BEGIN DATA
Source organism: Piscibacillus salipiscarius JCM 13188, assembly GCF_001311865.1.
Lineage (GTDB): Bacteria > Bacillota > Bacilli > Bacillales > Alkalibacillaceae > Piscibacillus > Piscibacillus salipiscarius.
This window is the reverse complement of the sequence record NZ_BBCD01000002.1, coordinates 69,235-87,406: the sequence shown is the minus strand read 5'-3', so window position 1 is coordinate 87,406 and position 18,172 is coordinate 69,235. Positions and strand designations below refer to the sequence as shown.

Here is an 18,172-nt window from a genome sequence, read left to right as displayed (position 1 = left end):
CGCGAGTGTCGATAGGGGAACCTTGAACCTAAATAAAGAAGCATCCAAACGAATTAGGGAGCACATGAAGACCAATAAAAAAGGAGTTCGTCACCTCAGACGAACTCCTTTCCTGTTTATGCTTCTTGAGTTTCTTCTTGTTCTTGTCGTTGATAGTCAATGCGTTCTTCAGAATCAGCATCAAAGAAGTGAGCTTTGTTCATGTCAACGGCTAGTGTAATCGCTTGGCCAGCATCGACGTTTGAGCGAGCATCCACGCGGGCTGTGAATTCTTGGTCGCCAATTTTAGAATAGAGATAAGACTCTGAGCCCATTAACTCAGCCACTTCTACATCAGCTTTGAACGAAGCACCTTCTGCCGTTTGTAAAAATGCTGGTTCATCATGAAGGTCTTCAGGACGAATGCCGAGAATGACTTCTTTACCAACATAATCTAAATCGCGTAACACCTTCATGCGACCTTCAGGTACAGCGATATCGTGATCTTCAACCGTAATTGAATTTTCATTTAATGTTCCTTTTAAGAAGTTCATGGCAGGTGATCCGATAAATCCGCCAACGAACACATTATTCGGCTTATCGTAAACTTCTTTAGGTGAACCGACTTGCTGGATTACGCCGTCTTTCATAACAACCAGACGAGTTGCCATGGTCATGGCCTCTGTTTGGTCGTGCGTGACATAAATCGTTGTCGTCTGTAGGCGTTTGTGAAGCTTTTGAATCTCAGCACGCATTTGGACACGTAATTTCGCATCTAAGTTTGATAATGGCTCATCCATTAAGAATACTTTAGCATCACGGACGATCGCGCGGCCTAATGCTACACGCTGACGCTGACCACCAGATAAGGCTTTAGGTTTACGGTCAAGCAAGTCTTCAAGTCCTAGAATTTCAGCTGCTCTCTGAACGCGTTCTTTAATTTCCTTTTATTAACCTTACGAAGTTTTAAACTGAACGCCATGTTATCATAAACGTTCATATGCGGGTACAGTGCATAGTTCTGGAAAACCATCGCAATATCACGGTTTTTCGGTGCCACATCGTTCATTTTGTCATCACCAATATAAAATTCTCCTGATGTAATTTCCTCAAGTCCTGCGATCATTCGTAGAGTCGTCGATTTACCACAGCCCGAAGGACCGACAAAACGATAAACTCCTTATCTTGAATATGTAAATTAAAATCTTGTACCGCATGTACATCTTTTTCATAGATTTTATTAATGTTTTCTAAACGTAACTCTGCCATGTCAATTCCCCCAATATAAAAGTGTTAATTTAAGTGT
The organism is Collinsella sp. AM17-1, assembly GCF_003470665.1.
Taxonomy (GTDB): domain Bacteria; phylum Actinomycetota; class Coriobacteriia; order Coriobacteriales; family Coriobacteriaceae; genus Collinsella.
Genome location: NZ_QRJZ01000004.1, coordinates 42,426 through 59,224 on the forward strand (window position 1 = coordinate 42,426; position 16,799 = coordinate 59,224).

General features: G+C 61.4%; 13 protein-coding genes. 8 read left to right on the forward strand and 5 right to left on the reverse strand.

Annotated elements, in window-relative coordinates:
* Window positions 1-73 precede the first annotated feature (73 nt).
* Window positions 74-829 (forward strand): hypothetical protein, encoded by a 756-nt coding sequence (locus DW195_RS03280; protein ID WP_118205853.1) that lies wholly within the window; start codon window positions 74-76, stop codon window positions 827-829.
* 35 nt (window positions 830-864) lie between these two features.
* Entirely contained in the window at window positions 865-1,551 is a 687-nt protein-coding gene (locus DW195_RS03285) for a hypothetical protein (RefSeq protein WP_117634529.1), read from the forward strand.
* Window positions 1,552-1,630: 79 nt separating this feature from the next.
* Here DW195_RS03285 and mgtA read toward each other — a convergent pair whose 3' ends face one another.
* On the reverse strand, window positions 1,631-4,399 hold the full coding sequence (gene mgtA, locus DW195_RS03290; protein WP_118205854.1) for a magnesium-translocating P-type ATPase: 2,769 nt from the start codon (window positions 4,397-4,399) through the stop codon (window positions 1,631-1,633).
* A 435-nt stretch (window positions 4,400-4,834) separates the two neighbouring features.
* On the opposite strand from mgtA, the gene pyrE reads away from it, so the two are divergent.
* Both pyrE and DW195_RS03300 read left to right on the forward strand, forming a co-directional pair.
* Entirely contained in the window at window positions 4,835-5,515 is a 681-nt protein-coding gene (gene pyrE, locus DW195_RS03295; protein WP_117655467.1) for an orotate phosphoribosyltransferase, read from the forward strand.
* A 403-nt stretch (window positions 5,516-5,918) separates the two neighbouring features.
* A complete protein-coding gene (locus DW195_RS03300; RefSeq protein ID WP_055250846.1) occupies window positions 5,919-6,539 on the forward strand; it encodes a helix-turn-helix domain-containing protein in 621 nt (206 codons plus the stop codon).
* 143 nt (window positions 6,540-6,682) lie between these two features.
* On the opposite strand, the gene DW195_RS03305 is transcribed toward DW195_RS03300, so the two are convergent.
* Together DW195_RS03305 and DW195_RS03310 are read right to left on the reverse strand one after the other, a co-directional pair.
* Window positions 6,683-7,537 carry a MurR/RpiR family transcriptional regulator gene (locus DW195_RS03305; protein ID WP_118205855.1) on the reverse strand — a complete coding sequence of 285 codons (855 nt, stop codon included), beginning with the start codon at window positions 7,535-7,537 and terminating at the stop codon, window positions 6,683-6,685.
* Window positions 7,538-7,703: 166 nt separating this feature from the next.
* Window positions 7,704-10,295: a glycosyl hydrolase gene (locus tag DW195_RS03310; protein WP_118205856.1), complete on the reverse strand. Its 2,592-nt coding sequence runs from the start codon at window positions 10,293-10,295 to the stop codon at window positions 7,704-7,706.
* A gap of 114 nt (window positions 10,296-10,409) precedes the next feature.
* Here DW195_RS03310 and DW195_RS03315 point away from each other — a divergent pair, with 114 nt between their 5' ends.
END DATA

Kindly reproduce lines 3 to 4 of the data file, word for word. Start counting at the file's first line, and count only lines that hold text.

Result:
This window is the reverse complement of the sequence record NZ_BBCD01000002.1, coordinates 69,235-87,406: the sequence shown is the minus strand read 5'-3', so window position 1 is coordinate 87,406 and position 18,172 is coordinate 69,235. Positions and strand designations below refer to the sequence as shown.

Here is an 18,172-nt window from a genome sequence, read left to right as displayed (position 1 = left end):